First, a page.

In 2008 a Burgh Survey was undertaken by Historic Scotland. Working with them, Charles McKean suggested some features in the evolution of the Scottish town, quite distinct from English developments, and looked in particular at this evolution in Whithorn and Tain.
A royal burgh under the control of the prior of Whithorn, and he exerted considerable power as “Whithorn Priory was one of the largest in Scotland”, was erected in 1325. The original layout survives to this day. Whithorn is, “sheltered in a fold in the plateau of southern Galloway, not far from the tip of the peninsular, the town comprises an exceptionally elongated market place – over spacious and attenuated even by David 1st burgh standard. It is narrow at the top by the High or Isle Port Mouth, and at the northern end by Low Port Mouth”. These entry ports offered protection but there is no indication that the town was ever fortified or needed to be. Behind the buildings fronting the market place were long rigs ending in back dykes.
The survey concluded that this “strangely over-ambitious and potentially windswept market place”, that is now George Street, had once been divided, and functioned in three distinct ways. The elements which divided it have now been removed. The Ket Burn, which once flowed openly and was crossed by a timber bridge, has now been piped below street level.
To the south, in the centre of the street just opposite the Roman Catholic Church, once stood the tolbooth. General Roy’s map (above) of 1747 shows a large square building at this point in George Street,described by Bishop Pococke as a “market house….adorned with spire and turrets and prouded with bells”.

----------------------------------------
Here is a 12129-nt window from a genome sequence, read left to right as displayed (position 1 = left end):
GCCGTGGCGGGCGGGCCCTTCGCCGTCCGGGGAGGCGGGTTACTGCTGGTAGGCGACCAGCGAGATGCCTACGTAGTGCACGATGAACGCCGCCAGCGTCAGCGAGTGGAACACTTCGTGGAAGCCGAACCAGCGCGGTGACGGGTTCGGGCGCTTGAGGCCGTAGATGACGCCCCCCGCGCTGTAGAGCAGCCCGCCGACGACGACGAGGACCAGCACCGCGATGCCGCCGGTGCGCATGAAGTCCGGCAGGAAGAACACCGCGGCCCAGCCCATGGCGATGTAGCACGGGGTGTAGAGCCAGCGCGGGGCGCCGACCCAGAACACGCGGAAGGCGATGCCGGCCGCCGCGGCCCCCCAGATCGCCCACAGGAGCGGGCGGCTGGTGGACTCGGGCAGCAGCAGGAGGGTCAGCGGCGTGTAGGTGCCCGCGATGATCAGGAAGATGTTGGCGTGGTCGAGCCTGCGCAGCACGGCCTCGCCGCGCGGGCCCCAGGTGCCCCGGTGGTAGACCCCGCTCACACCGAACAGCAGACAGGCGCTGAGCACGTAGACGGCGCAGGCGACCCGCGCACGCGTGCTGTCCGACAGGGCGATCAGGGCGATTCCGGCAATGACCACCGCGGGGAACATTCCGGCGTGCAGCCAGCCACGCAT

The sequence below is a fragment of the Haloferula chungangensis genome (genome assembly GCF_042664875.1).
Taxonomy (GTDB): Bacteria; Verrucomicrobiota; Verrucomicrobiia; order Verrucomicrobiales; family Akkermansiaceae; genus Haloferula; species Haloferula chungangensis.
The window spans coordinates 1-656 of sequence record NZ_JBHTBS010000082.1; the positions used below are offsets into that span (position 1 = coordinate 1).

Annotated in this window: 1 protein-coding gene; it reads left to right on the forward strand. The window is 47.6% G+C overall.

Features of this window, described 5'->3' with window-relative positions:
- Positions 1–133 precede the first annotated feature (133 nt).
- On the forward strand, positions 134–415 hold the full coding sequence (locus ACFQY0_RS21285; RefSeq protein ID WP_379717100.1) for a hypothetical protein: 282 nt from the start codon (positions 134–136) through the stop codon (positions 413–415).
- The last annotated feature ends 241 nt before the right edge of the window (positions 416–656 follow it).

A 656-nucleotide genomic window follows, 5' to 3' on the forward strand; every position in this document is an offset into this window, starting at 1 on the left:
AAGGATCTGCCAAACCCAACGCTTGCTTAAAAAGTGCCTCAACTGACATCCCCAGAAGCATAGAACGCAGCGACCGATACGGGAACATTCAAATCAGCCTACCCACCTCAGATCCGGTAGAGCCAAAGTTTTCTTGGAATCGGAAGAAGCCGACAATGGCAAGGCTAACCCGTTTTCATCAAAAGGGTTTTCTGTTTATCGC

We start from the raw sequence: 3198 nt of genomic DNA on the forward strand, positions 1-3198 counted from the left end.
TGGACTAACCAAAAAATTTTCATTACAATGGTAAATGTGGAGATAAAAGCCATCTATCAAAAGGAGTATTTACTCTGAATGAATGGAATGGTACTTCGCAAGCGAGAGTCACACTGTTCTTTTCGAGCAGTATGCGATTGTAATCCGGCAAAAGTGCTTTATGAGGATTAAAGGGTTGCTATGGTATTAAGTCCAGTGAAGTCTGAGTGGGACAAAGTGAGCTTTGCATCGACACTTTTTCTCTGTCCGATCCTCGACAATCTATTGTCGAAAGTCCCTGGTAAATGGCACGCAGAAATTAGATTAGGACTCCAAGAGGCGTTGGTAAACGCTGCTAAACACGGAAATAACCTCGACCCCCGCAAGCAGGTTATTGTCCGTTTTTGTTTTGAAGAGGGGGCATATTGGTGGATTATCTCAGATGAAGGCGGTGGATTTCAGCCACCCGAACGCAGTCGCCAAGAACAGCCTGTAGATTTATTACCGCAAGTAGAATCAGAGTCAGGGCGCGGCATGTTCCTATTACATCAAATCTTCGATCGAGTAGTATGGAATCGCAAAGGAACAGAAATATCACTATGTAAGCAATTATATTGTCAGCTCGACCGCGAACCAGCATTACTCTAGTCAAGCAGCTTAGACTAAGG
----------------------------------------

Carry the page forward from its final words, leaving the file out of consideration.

To the north, the space between the Ket Burn and the Low Port Mouth, was a sheltered space were travellers from the north would have arrived, indeed it once had at least 3 inns.
To the south, above the site of the tolbooth, the houses on the south-west side still retain there forelands. “The urban form of this section may be the result of this open space being used as a gathering point for pilgrims prior to their formal entry to the priory and the shrine of St. Ninian.”
“Between the Ket and the tolbooth was Whithorn’s principal ceremonial space.” It was once dominated by the mass of the priory with its tower that, “scaled up from the surviving ruins, was likely to be a minimum of forty metres high”, somewhat higher than the Old Town Hall steeple. This area was the town’s market place with the market cross, and the priory gatehouse. Another approach, by a road to the south (King’s Road) brought travellers arriving by sea at the town’s harbour at the Isle.
The survey concludes, “Whithorn is a re-occupied pilgrimage destination of high quality, whose forms and rigs survive with a certain quantity of ancient fabric embedded in re-edified properties. Yet the pilgrimage routes are neither clear nor fully open and since so little is made of the priory church, the ensemble makes little sense at present. The space dividers that used to shape George Street (the tollbooth and the Ket Burn) have been removed or disguised. There is, however, enormous charm in the way that the town folds into the country and its boundaries are still delineated by back dykes to the long rigs.”
Charles McKean proposes that, “with the enormous revival in Europe of pilgrimage to Santiago della Compostella extending as far north as Trondheim. By re-opening the pilgrimage route to the Isle, re-excavating the priory church and representing it so that its scale might again be appreciated, Whithorn could retrieve its part in that European-wide movement.”
First Published October 2009